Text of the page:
Ancestor of the Week: The Harlans
Prompt of the Week: 52 Ancestors Week 3 – Long Line
Through the creative use of photoshop editing, my cousin had a four-generation picture expanded to six generations. What a great idea!
My mother’s sister, Melba McGhee married Norman Harlan in 1941 and their first child was Timothy (the toddler in the black and white photo). That dates the older photo to 1943 or so. Norman’s father, Lee Harlan, would have been 52 years old in this photo. Norman’s grandfather, Melville (wearing suspenders) was 87. He lived until 1952.
As you can see from their clothing, they were a farming family as were most of my family lines. The most recent additions to the picture are Tim’s son (Mike) and Mike’s son (Caden). I couldn’t just leave it at that. My curiosity took me to Ancestry to find Melville’s parents and then I couldn’t stop until I reached 1740 with 4 more generations. Even then, I only stopped because my weekly blog post was overdue.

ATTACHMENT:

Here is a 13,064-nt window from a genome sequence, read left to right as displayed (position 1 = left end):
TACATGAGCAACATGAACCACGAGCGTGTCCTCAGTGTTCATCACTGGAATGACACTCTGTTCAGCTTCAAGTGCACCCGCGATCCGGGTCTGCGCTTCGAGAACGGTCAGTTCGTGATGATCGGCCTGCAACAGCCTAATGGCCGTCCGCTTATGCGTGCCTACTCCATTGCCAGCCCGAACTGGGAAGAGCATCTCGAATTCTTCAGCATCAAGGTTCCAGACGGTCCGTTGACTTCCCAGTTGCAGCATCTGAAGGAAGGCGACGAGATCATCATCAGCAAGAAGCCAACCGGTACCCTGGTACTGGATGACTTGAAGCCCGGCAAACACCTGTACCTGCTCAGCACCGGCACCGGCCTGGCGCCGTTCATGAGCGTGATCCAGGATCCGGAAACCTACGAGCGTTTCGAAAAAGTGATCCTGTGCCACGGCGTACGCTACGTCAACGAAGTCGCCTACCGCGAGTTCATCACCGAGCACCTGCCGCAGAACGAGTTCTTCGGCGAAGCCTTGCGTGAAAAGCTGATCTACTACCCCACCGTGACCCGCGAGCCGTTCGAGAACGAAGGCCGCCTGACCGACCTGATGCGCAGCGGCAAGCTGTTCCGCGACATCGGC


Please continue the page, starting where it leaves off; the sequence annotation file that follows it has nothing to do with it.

There were Quakers along the line and that helped with marriages and births and locations. There’s a book about the Harlan family line that can be read online. The Madison News of 1880 to 1900 yielded a wealth of clippings with intriguing bits of information.
Melville’s father, Alpheus, came to Lyon County, Kansas in 1875, then in 1881 moved to Greenwood County, ending up in 1896 near Madison. He had a mill and a brickyard in that town. Two of Alpheus’ sons went to Arizona to mine for gold. One son, Tilman Lincoln Harlan, died tragically after just a few years of marriage. As I ranged further back, I found more millers in the family.
There’s a lot of history to be found, but I must stop. Hopefully, someone in the Harlan family is already researching family history or the next generation will collect and preserve it.
- History and Genealogy of the Harlan Family
- Photo courtesy of Tim Harlan.
- U.S., Hinshaw Index to Selected Quaker Records, 1680-1940
Amy Johnson Crow challenges genealogy bloggers and non-bloggers alike to think about our ancestors and share a story or photo about them. The challenge is “52 Ancestors in 52 Weeks.” This is week 3 of the 2020 challenge.